FOM: re: CH
Soren Moller Riis
smriis at daimi.aau.dk
Thu Sep 17 06:15:59 EDT 1998
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re: CH
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Henry Cohn makes a very interesting observation:
> What if we phrase things without using CH at all? Let X be an
> uncountable well-ordered set with all initial segments countable.
> Define a probability measure by P(A) = 0 if A is countable and
> P(A)=1 if X-A is countable. Two players independently choose
> elements x and y of X, and the player choosing y wins iff y>x.
>
> If x is chosen first, then choosing y according to P wins with
> probability 1, since {y : y<=x} is countable and thus has
> probability 0. (This does not depend on how x was chosen.)
> Similarly, if y is chosen first, then choosing x according
> to P wins with probability 1.
>
> This seems to me to be exactly the same situation that arose
> in the discussion of CH, so I don't find the earlier argument
> convincing evidence for not-CH.
First a minor technical point: Strictly speaking you do not define
a probability measure because X can be divided into two disjoint
uncountable sets A,B. Each of these have measure 1, thus the whole
space have measure 2, but was defined to have measure 1.
Anyway what you clearly have in mind is to define the probability
measure on the sigma-algebra generated by all initial segments
(or equivalent from all intervals).
Your example shows that I smuggled in some additional
assumptions: I forgot to specify which probability spaces are
allowed as part of a winning strategy.
A probability space U (with a probability measure defined on some
sigma-algebra) do of course not in general provide us with a
procedure by which we can pick an element r \in U randomly such
that the informal probability of a measurable event corresponds to
the formal probability.
That there is a problem here is perhaps most clearly seen in
extreme cases: Consider for example the probability measure on R,
defined to be 1, on all positive numbers, and zero on non-positive
numbers (the sigma-algebra consists of {empty-set, R_{-},R_{+},R}).
Only 4 different sets are measurable. It is certainly clear that
this probability measure does not provide (in any canonical
fashion) a method of actually choosing r \in R randomly (according
to this measure).
How can we capture the idea of choosing a real randomly according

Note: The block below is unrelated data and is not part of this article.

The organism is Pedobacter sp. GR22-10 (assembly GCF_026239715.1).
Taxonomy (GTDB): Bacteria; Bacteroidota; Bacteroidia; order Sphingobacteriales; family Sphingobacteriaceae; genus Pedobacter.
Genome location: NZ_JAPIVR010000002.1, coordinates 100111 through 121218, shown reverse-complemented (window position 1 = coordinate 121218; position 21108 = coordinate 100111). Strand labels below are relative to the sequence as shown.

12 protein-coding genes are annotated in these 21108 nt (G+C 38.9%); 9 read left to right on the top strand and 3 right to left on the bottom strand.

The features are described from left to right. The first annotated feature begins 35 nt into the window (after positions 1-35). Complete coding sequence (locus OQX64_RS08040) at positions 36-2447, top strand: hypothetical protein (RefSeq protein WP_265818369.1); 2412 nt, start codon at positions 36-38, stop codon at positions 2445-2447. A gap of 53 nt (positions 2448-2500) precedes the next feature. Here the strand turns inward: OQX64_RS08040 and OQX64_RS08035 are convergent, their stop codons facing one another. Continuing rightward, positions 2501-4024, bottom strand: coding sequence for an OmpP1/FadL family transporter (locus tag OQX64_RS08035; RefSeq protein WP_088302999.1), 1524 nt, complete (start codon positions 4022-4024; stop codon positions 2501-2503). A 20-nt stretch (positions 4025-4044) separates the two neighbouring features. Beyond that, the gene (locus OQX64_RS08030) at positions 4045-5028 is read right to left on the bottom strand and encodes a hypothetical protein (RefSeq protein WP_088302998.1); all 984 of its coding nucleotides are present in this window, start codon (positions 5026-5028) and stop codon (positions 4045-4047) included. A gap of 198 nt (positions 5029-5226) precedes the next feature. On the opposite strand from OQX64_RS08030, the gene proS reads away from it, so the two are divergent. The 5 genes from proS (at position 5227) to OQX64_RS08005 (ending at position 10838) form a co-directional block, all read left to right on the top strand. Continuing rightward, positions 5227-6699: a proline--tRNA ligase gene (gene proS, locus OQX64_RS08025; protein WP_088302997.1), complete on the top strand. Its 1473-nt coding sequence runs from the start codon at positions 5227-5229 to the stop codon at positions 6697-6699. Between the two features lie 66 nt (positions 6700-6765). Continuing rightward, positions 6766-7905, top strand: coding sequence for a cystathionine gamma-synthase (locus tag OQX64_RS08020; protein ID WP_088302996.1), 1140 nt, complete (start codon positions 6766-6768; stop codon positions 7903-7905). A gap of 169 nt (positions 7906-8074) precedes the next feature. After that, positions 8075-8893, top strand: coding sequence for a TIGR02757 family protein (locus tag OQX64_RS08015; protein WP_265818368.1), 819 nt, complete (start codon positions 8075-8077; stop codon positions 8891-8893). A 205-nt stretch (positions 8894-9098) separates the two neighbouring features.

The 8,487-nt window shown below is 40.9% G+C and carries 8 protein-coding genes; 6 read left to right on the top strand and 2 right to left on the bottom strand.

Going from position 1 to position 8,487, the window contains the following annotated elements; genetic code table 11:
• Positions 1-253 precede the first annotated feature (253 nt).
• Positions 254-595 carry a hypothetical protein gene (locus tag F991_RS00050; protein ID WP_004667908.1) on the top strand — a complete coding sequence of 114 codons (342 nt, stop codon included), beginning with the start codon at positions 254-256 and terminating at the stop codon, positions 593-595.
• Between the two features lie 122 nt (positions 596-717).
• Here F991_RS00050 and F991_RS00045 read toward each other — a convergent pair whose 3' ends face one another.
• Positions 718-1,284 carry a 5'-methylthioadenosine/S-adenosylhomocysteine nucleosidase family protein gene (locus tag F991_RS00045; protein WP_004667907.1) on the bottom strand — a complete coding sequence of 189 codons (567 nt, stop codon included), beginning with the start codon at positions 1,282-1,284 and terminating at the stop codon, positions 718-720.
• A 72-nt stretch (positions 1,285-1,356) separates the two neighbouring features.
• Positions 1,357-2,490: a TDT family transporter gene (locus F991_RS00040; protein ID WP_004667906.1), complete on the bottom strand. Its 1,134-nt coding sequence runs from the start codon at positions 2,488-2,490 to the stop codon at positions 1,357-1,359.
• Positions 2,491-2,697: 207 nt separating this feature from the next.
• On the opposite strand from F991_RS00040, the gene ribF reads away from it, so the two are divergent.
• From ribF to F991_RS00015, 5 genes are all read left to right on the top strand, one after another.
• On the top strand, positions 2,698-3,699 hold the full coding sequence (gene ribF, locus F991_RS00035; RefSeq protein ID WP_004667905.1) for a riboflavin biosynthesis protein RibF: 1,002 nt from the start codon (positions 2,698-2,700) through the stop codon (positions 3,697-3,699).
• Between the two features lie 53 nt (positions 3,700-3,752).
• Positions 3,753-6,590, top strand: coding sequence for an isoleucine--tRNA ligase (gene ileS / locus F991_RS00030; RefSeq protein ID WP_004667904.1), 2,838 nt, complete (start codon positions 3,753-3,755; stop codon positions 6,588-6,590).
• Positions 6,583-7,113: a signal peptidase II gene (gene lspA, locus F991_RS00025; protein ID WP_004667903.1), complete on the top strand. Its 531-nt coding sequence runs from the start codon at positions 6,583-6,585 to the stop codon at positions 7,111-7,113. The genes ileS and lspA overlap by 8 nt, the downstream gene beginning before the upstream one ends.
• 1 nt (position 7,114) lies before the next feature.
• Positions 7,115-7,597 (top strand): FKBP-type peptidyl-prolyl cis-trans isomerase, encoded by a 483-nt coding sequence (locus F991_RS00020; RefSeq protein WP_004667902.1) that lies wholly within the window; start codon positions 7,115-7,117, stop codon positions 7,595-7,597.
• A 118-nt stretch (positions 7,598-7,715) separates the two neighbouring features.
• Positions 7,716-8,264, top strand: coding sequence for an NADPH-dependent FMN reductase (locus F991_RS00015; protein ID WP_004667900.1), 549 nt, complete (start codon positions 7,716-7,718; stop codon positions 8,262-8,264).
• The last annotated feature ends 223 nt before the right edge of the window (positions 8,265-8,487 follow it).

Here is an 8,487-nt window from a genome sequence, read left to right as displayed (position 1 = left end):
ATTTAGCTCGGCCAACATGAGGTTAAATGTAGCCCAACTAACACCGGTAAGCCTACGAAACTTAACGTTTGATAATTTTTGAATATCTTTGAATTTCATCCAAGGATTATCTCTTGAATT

to some continuous probability distribution.
In my earlier postings I should definitely have stipulated that
only certain probability spaces actually can function as part of a
winning strategy. We must require that there exists an (ideal)
process by which it is possible to pick an element in the
probability space such that the probabilities corresponds to real
expectations.
I am quite a novice in all these questions - And probably
(whatever that means ;-)) most mathematicians I spoke to were
so as well. So why does there seems to be such universal agreement
that player II cannot win the game
" -------------------------------------------------
Player I pick real r \in [0,1]
Player II choose countable set B by a procedure which
basically involves selecting a real number s randomly.
Player II wins if r \in B
-------------------------------------------------- "
with probability 1 (Player I choose first)?
Here is a rather naive way of explaining this intuition.
Imagine we are given a fixed countable set S of reals.
Imagine we have a coins C_1,C_2,...one for each natural
number. Imagine we flip all coins simultaneously.
After having thrown the coins we have produced (in the
obvious way) the binary decimal expansion of a real
number s \in [0,1].
Does it makes sense to say that it is extremely unlikely
s \in S? The measure of S is zero, but does this allows
us to conclude that s \in S with probability zero
(when probability is used as something representing
actual expectations in an ideal stochastic process).
It seems to me that all what is required to accept the
variant of Chris Freilings argument is that:
Given a countable set S. If s \in [0,1] is being chosen
by the coin flipping procedure then the (informal) probability
(not the formal probability in the sense of measure theory)
that s \in S is 0.
Joe shipman writes:
> Riis's "proof" of CH calls for such treatment! Soren, can you please
> try to formulate an statement in the language of set theory from which
> your theorem that the result of the game shouldn't depend on the order
> the players move follows?
It seems to me (but I am no expert) that we first need to
develop a theory (as part of fom?) which can tell us when formal
probability spaces can be used to generate random elements. Did anyone
try to develop such a theory?
Soren Riis
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